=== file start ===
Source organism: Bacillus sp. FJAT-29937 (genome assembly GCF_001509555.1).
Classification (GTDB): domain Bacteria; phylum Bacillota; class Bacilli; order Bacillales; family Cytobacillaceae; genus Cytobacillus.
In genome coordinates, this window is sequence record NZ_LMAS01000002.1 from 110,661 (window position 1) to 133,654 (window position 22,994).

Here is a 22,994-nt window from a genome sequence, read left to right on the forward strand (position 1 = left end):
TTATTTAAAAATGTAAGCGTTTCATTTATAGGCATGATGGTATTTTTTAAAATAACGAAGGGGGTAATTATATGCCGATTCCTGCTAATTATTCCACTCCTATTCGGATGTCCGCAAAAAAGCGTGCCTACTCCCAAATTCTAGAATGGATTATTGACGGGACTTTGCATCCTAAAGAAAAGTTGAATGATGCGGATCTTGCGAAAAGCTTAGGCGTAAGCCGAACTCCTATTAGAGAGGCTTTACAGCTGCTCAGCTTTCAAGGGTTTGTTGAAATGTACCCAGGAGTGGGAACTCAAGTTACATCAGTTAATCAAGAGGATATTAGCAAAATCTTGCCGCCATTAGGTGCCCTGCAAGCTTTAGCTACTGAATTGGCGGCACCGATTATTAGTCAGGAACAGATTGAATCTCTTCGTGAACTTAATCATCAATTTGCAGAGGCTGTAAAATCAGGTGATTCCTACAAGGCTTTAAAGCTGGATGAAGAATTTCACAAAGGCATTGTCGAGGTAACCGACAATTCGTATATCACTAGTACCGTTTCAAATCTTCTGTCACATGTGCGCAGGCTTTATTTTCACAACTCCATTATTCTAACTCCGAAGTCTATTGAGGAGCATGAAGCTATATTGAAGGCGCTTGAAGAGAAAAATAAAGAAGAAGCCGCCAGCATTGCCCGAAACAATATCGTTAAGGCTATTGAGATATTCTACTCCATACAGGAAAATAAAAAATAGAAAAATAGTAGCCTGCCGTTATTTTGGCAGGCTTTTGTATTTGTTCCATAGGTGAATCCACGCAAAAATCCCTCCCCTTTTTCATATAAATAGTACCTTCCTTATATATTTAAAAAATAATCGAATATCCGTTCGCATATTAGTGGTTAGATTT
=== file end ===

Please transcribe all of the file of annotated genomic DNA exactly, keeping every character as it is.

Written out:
Source organism: Bacillus sp. FJAT-29937 (genome assembly GCF_001509555.1).
Classification (GTDB): domain Bacteria; phylum Bacillota; class Bacilli; order Bacillales; family Cytobacillaceae; genus Cytobacillus.
In genome coordinates, this window is sequence record NZ_LMAS01000002.1 from 110,661 (window position 1) to 133,654 (window position 22,994).

Here is a 22,994-nt window from a genome sequence, read left to right on the forward strand (position 1 = left end):
TTATTTAAAAATGTAAGCGTTTCATTTATAGGCATGATGGTATTTTTTAAAATAACGAAGGGGGTAATTATATGCCGATTCCTGCTAATTATTCCACTCCTATTCGGATGTCCGCAAAAAAGCGTGCCTACTCCCAAATTCTAGAATGGATTATTGACGGGACTTTGCATCCTAAAGAAAAGTTGAATGATGCGGATCTTGCGAAAAGCTTAGGCGTAAGCCGAACTCCTATTAGAGAGGCTTTACAGCTGCTCAGCTTTCAAGGGTTTGTTGAAATGTACCCAGGAGTGGGAACTCAAGTTACATCAGTTAATCAAGAGGATATTAGCAAAATCTTGCCGCCATTAGGTGCCCTGCAAGCTTTAGCTACTGAATTGGCGGCACCGATTATTAGTCAGGAACAGATTGAATCTCTTCGTGAACTTAATCATCAATTTGCAGAGGCTGTAAAATCAGGTGATTCCTACAAGGCTTTAAAGCTGGATGAAGAATTTCACAAAGGCATTGTCGAGGTAACCGACAATTCGTATATCACTAGTACCGTTTCAAATCTTCTGTCACATGTGCGCAGGCTTTATTTTCACAACTCCATTATTCTAACTCCGAAGTCTATTGAGGAGCATGAAGCTATATTGAAGGCGCTTGAAGAGAAAAATAAAGAAGAAGCCGCCAGCATTGCCCGAAACAATATCGTTAAGGCTATTGAGATATTCTACTCCATACAGGAAAATAAAAAATAGAAAAATAGTAGCCTGCCGTTATTTTGGCAGGCTTTTGTATTTGTTCCATAGGTGAATCCACGCAAAAATCCCTCCCCTTTTTCATATAAATAGTACCTTCCTTATATATTTAAAAAATAATCGAATATCCGTTCGCATATTAGTGGTTAGATTT